In order to prepare for the anticipated release of sensitive intelligence on the US-led Iraq war, officials set up a 120-person taskforce several weeks ago to comb through the database and “determine what the possible impacts might be,” said Colonel David Lapan, a Pentagon spokesman.
The Department of Defense is concerned the leak compiles “significant activities” from the war, which include incidents such as known attacks against coalition troops, Iraqi security forces, civilians or infrastructure in the country.
The documents are expected to be released early this week and WikiLeaks is thought to again be working with former media partners – The New York Times, the Guardian and Germany’s Der Spiegel – for a simultaneous release, the report adds.
According to a piece in Editor & Publisher, defence secretary Robert Gates has has demanded that military officials must now get clearance from the Pentagon for press interviews.
Gates allegedly sent a memo ordering military and civilian personnel across the globe to first gain permission before sharing stories with the media, which would prevent a repeat of the General Stanley McChrystal affair.
The order, issued by Gates on Friday in a brief memo to military and civilian personnel worldwide and effective immediately, tells officials to make sure they are not going out of bounds or unintentionally releasing information that the Pentagon wants to hold back.
The order has been in the works since long before Gen. Stanley McChrystal stunned his bosses with criticism and complaints in a Rolling Stone article that his superiors did not know was coming.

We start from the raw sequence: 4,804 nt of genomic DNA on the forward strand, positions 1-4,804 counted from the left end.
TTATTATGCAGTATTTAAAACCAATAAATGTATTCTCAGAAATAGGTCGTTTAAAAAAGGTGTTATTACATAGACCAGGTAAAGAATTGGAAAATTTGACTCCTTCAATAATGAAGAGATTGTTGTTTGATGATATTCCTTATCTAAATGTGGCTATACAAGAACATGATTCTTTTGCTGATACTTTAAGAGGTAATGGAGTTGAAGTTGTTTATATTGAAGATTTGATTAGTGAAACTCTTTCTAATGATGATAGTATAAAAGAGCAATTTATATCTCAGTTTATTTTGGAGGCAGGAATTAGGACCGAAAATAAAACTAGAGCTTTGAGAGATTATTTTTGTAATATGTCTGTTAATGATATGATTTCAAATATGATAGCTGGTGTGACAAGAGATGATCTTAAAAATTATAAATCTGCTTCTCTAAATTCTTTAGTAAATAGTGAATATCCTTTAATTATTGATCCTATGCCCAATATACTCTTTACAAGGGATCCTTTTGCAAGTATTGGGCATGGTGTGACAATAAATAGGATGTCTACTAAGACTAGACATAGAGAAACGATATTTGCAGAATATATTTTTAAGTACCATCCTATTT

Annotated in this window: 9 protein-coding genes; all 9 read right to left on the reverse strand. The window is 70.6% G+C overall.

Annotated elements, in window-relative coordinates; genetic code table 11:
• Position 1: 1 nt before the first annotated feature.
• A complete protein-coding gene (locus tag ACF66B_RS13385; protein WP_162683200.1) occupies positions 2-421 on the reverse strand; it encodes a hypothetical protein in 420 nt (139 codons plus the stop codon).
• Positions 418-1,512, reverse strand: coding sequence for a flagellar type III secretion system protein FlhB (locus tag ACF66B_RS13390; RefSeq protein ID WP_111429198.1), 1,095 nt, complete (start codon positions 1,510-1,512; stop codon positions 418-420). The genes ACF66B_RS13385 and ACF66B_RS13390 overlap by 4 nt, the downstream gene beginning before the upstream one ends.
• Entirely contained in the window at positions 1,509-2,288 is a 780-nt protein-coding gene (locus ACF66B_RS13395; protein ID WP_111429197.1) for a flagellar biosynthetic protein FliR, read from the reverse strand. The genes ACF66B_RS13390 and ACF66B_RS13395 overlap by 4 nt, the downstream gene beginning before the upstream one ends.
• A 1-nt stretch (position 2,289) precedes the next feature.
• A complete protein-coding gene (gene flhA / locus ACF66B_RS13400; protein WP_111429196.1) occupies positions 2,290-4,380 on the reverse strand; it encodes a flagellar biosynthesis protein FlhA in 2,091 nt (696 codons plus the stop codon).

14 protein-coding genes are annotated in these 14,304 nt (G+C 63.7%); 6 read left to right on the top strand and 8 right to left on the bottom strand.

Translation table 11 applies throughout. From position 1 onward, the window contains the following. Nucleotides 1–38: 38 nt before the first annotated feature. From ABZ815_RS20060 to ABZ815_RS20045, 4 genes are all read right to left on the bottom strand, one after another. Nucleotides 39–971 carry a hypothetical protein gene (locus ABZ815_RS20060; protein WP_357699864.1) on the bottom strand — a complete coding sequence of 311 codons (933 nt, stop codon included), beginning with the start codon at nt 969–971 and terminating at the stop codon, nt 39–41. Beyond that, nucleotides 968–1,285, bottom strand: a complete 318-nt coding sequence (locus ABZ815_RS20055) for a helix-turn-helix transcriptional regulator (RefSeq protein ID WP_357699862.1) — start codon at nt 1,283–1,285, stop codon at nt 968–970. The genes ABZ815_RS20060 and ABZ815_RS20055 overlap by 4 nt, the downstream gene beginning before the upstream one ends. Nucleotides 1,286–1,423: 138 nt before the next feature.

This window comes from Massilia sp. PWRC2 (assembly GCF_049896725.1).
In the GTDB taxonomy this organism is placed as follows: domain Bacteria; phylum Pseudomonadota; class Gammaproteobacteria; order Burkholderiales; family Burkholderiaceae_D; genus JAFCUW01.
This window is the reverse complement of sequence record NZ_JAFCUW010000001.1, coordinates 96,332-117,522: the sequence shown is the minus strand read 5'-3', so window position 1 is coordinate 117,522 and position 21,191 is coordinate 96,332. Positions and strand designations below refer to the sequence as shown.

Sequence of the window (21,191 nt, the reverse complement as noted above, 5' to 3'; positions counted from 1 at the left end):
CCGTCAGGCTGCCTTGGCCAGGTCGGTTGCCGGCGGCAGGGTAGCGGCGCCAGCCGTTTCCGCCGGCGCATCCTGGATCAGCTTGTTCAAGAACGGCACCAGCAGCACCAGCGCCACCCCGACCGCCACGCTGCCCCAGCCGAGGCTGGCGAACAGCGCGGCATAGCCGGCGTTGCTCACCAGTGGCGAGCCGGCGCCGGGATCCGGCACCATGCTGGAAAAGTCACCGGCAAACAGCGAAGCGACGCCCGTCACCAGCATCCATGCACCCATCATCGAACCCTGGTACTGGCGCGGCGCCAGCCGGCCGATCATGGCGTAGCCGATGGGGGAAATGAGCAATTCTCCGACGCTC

Yesterday Channel 4 news wrote in its evening email, Snowmail:
[The film] reveals the state of relations between the Brits and the rather hapless Afghan army – who spend much of their time shooting in the wrong direction – or arresting, then releasing a local man who may, or may not have done anything wrong.
Suddenly the troops come under heavy fire as the insurgents start shooting straight at them. Our team are pinned down with the soldiers as bullets fly overhead – even into one soldier’s head, whose helmet luckily saves him. Not much ground is won at the end of it all – but it’s a remarkable watch.
Story from the beginning of this week – the US government is using a PR firm to run background checks on journalists sent on embedded assignments with the US military.
“Rendon examines individual reporters’ recent work and determines whether the coverage was ‘positive’, ‘negative’ or ‘neutral’ compared to mission objectives, according to Rendon officials. It conducts similar analysis of general reporting trends about the war for the military and has been contracted for such work since 2005, according to the company,” reports Stars and Stripes.